Honestly, I was a little skeptical about StatusPage, the newest member of the Atlassian family. But as it turns out, I was just missing an important perspective.
Imagine a vital IT component goes down and your service is no longer available to your clients. Of course your IT department receives alerts and is immediately aware of the problem and its cause, but what is about your clients?
Imagine this: your fancy mobile app is no longer doing what it is supposed to do. The same thing is happening with your internal client, the HR department – the cool social network integration just got awfully slow. So, what they are going to do? They will call your support desk, along with all the other clients experiencing the same problems. Even the most efficient support desk using JIRA Service Desk will see queues fill up. This means agents spend loads of valuable time replying to the client, telling them that they aware of the problem and are working on it – instead of helping other clients with their problems.
StatusPage to the rescue
This is where StatusPage comes into the equation.
StatusPage is not about monitoring, but is about communication, and making this information available to the client in a reliable, transparent, and easy way. The result? Less support calls on the same incident and better customer satisfaction.
This is the perspective I failed to see! All the monitoring information may be available to me, but not to the client. StatusPage bridges this gap.
Creating a StatusPage
StatusPage is only available in the cloud, and this for good reason – you can’t rely on your own infrastructure to communicate incidents involving your infrastructure.
A StatusPage is ready in no time. You can choose between a public or private page, visible only to authenticated users.
As a first step, you must define your components. Not only can you create your own custom components, you can also choose a variety of free third party components like AWS, Google and Atlassian. For example, let’s say you use Atlassian JIRA Cloud. In this case, you can add the third party component Atlassian JIRA Cloud to your StatusPage. The component status will be updated directly through Atlassian – there’s no action required from your side (although you still have the possibility to overwrite the provided status).
For all components you can set the status manually, over the API or by email – the latter allows you a very simple integration with your existing monitoring tools.
What’s more, you can add public metrics to your StatusPage. This allows you to plot, for example, the bandwidth usage of your internet access and make it available to your clients. With components you can provide your own data over the API or relay third party data sources like Pingdom, Datadog or New Relic, if you are a subscriber of their services.
Now you can post your incidents on the StatusPage. Typically, this is done manually, although to facilitate the process you can use templates. In a more advanced setup you can also post incidents over the API. Incidents go through the status of Investigating → Identified → Monitoring → Resolved. You can provide your clients with the necessary information and updates and choose the affected components.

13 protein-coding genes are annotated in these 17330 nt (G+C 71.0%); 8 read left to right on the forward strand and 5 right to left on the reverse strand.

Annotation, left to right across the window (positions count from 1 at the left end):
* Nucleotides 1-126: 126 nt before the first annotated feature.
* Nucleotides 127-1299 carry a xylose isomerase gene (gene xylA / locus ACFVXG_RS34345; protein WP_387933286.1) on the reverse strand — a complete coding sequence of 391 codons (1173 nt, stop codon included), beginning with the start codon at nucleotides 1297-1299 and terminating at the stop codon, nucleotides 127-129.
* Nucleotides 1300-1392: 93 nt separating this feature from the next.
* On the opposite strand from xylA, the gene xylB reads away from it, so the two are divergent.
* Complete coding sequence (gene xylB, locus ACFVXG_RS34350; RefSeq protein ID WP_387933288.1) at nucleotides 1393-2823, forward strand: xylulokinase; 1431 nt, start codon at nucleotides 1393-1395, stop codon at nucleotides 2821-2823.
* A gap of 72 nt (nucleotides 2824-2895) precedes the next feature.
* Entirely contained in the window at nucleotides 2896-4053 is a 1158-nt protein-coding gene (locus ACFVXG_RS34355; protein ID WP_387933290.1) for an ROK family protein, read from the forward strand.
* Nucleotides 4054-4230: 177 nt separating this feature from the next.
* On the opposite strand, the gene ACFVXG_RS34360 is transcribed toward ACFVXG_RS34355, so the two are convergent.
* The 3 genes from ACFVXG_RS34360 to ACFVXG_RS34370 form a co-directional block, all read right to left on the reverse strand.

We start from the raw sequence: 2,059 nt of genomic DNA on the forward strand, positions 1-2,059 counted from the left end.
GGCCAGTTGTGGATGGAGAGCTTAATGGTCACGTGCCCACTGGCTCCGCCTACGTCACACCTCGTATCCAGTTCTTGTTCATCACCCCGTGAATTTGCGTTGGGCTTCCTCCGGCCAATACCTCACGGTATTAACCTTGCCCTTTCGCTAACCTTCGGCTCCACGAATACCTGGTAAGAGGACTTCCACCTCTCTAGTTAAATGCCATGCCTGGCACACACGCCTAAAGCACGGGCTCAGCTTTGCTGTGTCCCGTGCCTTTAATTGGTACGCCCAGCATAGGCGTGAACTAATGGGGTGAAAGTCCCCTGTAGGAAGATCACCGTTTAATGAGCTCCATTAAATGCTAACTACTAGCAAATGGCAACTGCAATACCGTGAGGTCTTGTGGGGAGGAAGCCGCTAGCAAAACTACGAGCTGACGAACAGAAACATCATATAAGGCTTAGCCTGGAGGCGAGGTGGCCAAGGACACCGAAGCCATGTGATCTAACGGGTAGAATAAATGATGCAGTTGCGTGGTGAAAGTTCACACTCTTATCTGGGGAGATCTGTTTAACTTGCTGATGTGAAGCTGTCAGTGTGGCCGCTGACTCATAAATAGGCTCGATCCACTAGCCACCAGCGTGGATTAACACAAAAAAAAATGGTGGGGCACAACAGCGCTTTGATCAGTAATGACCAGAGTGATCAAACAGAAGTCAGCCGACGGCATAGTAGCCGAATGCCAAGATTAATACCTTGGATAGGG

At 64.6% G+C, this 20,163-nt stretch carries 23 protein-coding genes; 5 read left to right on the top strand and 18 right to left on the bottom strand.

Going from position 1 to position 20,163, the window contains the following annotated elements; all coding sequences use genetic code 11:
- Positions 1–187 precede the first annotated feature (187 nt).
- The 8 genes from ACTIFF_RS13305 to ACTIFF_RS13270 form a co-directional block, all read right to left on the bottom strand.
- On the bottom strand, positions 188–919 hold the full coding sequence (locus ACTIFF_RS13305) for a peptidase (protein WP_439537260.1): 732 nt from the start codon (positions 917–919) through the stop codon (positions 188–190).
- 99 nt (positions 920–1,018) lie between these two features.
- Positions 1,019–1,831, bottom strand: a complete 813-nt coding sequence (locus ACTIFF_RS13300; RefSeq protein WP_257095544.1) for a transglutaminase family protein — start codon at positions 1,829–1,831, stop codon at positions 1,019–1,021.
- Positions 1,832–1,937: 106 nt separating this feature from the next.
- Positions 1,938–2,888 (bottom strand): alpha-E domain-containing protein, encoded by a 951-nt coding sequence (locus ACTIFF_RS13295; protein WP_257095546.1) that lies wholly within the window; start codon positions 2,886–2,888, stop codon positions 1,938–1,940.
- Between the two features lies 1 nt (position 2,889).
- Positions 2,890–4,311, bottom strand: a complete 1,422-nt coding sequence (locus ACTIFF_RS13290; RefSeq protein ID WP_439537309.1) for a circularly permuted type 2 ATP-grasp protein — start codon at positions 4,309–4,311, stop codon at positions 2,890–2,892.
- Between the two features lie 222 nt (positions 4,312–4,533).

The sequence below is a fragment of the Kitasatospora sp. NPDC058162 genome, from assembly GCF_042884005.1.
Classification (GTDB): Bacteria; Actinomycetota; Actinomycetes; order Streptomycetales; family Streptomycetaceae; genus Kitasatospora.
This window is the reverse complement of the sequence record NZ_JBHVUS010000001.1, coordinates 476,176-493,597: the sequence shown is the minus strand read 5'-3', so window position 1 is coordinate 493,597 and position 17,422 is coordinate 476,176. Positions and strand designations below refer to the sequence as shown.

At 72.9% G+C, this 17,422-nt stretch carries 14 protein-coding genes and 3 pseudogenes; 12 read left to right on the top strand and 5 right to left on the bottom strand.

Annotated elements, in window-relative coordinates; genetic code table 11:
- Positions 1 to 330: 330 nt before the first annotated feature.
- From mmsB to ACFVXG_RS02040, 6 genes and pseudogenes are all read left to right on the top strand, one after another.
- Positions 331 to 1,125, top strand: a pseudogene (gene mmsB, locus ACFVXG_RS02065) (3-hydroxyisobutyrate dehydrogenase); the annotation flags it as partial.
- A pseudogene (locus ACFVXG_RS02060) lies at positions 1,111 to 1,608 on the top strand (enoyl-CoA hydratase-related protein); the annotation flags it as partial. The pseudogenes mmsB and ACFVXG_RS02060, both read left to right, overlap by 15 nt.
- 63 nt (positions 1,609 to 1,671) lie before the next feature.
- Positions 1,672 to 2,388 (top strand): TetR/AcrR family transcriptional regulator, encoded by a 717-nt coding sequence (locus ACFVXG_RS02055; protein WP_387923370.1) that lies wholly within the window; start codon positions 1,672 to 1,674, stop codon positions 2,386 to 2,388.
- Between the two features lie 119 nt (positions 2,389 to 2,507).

By communicating and giving transparency to your clients on your status, you can reduce the number of incident tickets reported to your support desk. Clients can subscribe to the status page and choose between different channels to be notified and kept up-to-date. The subscription can be completed based on components, or just for a single incident. Aside from communicating incidents, you can also inform and remind clients of scheduled maintenance.
Integration with the Atlassian stack
Out-of-the-box integration with Atlassian tools is, at this time, still limited. You can easily integrate with HipChat to post status updates and incidents in a specific room, but there’s no upstream communication, for example, to update or post an incident. The second-out-of-the-box integration available is with JIRA Service Desk – you can display your incidents automatically on the customer portal. StatusPage integrates easily and a lot of code snippets are available. Further integration with Atlassian Tools is be possible, but not out-of-the-box.
Discovering StatusPage was a surprise to me – it convinced me with its simplicity… as well as the now-obvious idea behind it! While StatusPage helps enterprise with a large client base, I also see great potential in the DevOps environment, where I expect the next integration step with the Atlassian stack, along with a further integration of JIRA Service Desk.
StatusPage can be used with internal and external clients, and its current strength is IT and cloud-based services. Nevertheless, I can imagine several non-IT based use cases where StatusPage can become handy.
Already using StatusPage? Share your experiences with us below.
|Helpful StatusPage resources|
|Atlassian StatusPage product page|
|StatusPage product page|
|Sample Status Pages|
|Public Atlassian StatusPage|
|Public Vimeo StatusPage|